The focus of this review is to provide a logical paradigm for the diagnosis and treatment of ocular allergies, with a focus on seasonal allergic conjunctivitis (SAC) and perennial allergic conjunctivitis (PAC).
Several classes of topical medications are currently available for the management of ocular allergies, including: lubricating agents, vasoconstrictors, antihistamines, mast cell stabilizers, and topical corticosteroids.
SAC and PAC make up the vast majority of ocular allergy cases. A proactive approach to these diseases, anticipating the regional spring and fall allergen spikes, is needed for optimally managing these disorders. A multifaceted treatment regimen comprising patient education, lifestyle modification, and topical medications (such as antihistamines and/or mast cell stabilizers and corticosteroids) may be required in order to manage ocular allergies effectively. The appropriate treatment paradigm is based on the severity of the patients’ signs and symptoms. For moderate-to-severe cases, especially chronic vernal keratoconjunctivitis, atopic keratoconjunctivitis, and giant papillary conjunctivitis, comanagement with an ophthalmologist is recommended.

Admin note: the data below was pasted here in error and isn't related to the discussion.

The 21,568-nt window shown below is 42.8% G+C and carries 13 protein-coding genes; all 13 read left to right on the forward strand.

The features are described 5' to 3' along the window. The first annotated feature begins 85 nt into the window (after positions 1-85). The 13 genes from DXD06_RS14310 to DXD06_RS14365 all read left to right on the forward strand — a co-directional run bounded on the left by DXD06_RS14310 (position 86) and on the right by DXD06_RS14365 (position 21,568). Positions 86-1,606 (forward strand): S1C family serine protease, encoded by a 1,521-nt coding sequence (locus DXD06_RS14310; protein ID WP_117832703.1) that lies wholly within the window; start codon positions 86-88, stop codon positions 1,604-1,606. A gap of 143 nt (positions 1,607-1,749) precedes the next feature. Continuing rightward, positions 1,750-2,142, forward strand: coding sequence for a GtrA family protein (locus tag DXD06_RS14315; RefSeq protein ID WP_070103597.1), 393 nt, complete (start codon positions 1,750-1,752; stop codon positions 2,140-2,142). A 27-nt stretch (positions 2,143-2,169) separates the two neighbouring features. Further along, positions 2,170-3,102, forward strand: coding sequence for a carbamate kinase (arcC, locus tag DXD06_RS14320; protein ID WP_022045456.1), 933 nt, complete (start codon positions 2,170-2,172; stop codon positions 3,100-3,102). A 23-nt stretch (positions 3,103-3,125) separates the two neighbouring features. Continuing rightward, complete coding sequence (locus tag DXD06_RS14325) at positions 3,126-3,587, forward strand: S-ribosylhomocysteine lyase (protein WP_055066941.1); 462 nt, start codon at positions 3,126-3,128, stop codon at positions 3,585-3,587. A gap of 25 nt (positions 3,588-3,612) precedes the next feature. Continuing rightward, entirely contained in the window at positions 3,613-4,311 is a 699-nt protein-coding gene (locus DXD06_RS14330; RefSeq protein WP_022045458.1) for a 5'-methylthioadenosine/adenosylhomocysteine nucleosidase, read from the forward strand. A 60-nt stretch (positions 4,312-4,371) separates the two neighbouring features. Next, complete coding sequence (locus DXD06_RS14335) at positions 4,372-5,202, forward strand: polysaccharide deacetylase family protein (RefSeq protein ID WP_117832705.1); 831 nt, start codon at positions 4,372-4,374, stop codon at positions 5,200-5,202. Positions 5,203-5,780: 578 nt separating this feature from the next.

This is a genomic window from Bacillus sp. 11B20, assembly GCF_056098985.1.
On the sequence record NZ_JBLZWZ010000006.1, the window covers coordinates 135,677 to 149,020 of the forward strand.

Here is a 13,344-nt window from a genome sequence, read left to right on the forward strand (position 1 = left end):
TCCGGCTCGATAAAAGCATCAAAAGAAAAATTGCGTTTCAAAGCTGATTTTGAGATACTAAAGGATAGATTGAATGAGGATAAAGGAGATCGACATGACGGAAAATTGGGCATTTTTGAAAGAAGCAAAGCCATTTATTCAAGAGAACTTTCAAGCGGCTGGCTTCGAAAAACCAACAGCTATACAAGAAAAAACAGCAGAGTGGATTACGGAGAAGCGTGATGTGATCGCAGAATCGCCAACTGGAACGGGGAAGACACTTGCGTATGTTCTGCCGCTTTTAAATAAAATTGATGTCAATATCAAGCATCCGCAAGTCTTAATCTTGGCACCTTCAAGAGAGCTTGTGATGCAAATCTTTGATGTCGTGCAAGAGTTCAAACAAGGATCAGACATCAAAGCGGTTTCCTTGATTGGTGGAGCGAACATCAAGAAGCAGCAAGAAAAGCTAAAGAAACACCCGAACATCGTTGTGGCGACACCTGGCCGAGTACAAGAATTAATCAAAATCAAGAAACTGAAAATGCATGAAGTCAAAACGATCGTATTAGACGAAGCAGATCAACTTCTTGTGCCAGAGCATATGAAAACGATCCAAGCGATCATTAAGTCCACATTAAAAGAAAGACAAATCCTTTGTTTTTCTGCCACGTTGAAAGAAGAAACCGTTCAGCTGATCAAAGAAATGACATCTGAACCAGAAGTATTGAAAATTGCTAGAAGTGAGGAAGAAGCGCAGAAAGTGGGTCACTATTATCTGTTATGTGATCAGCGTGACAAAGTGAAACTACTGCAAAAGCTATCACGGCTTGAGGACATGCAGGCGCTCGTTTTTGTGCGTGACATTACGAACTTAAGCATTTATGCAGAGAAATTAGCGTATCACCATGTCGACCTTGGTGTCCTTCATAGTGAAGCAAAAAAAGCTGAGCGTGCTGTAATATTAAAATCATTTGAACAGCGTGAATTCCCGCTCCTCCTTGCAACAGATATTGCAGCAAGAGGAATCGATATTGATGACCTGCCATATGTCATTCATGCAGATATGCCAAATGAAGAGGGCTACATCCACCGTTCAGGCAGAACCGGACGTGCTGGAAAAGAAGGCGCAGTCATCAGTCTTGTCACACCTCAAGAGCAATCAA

Bascom Palmer Eye Institute, University of Miami Miller School of Medicine, Miami, Florida, USA
Correspondence to Terrence P. O’Brien, MD, Professor of Ophthalmology, Bascom Palmer Eye Institute, 7101 Fairway Dr, Palm Beach Gardens, FL 33418, USA. Tel: +1 561 515 1544; e-mail: firstname.lastname@example.org